Estate agents have so far avoided the scrutiny from the authorities and public that hit some aspects of the property industry following the financial crisis, but they could be next in line for close attention from regulators if they do not take measures to make clear they are keeping their own house in order.
As regulatory scrutiny tightens, firms should ensure that all staff are aware of the law and consider compliance measures.
As readers will recall, the Competition and Markets Authority (CMA) recently penned an open letter to all estate agents following a case in which three estate agents and their local association, as well as a newspaper publisher, were fined more than £735,000 after admitting that they had agreed to restrict the advertising of fees and discounts.
On the face of it this sounds surprising, but similar arrangements could easily come about unwittingly through the relatively cosy relationships that may be formed in the industry in a provincial setting. Indeed, the local newspaper compromised itself even though it had nothing obvious to gain from the arrangement.
Regardless of the specifics of the CMA case, the fact is that where there are close commercial and personal relationships, even among competitors, it is easy to gravitate to arrangements intended to benefit that little group – but that is where danger lies.
In a typical regional estate agency sector, many staff at competing agencies will know each other – especially Senior Partners whose paths will have crossed many times over the years. In many cases, there is a local association to facilitate this, as well as other trade bodies and events. In others, the common ground may just be the golf club or a local bar. But few in the estate agency business realise that communication of informal relationships enjoyed with competitors on the local or regional scene could be in breach of competition laws, especially if they relate to pricing or other aspects of competition.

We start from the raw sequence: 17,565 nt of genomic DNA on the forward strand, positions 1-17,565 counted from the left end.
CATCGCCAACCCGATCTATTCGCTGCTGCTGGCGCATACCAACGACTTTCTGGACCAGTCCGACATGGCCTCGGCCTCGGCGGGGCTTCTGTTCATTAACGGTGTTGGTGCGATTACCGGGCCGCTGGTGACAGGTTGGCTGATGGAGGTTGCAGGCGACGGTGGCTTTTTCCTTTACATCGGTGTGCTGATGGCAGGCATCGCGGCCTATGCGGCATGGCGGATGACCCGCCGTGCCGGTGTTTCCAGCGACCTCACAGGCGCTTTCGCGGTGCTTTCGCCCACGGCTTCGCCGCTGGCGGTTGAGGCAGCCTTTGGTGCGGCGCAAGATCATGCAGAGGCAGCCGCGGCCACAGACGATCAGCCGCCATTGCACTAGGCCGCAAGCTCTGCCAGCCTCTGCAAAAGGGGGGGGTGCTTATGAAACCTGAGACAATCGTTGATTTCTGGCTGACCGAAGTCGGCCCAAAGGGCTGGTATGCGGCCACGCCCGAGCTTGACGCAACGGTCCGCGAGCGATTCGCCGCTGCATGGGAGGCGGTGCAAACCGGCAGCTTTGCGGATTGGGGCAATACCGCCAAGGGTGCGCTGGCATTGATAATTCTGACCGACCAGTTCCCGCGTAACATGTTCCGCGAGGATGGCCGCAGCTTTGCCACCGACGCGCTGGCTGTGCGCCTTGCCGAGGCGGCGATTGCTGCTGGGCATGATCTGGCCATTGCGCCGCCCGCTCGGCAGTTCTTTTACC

The breach that recently led that trio of agencies and their association to a substantial fine was not related directly to pricing, but the CMA took the view that these arrangements had the object and potential effect of reducing competitive pressure on estate and lettings agents’ fees in the local area. In addition, they may have made it harder for potential competitors to enter the market by using the level of their fees to attract new customers. These practices potentially limited consumers’ choice and ability to compare prices and assess value for money.
An agreement that constitutes price-fixing, such as agreeing minimum rates, would be considerably more serious and would likely see criminal charges brought. Perhaps such an obvious attempt to cheat the market would set more alarm bells ringing, but firms would be well advised to ensure all staff know where to draw the line in a conversation with a competitor or other outside party involved in the property trade.
Beyond competition issues, another area of potential regulatory zeal is likely to be around the recent Bribery Act. Though few estate agents would consider taking an outright bribe, an example of where firms can fall foul of the Act is if they offer advantageous terms or information to regular buyers and sellers to the prejudice of the client they are acting for.
The Act defines a bribe as a financial or other advantage. So, for example, a promise by a builder or developer to give future business to an agent in exchange for either information on the appropriate level at which to pip the top bid received or for the agent to persuade a client to accept a builder’s offer where it is not in the client’s interest would be a breach of the Bribery Act by both parties.
The risks and the regulatory scrutiny may lead to blowing the whistle on such arrangements by employers or competitors. Not so long ago, the financial sector was largely left to its own devices, but in the face of public anger, firms are now under such pressure to disclose any breaches that whistle-blowers abound. That is leading to yet more breaches being exposed, and even more regulation and regulatory activity.
It would appear that the CMA believes the kind of practices it recently acted on in the property sector may be relatively commonplace. As well as enforcement, the authority’s role is one of education and the open letter looks designed to give the sector a warning. As regulatory scrutiny tightens, firms should ensure that all staff are aware of the law and consider putting in place straightforward compliance measures, because the next time a case comes up, the fines will likely be higher.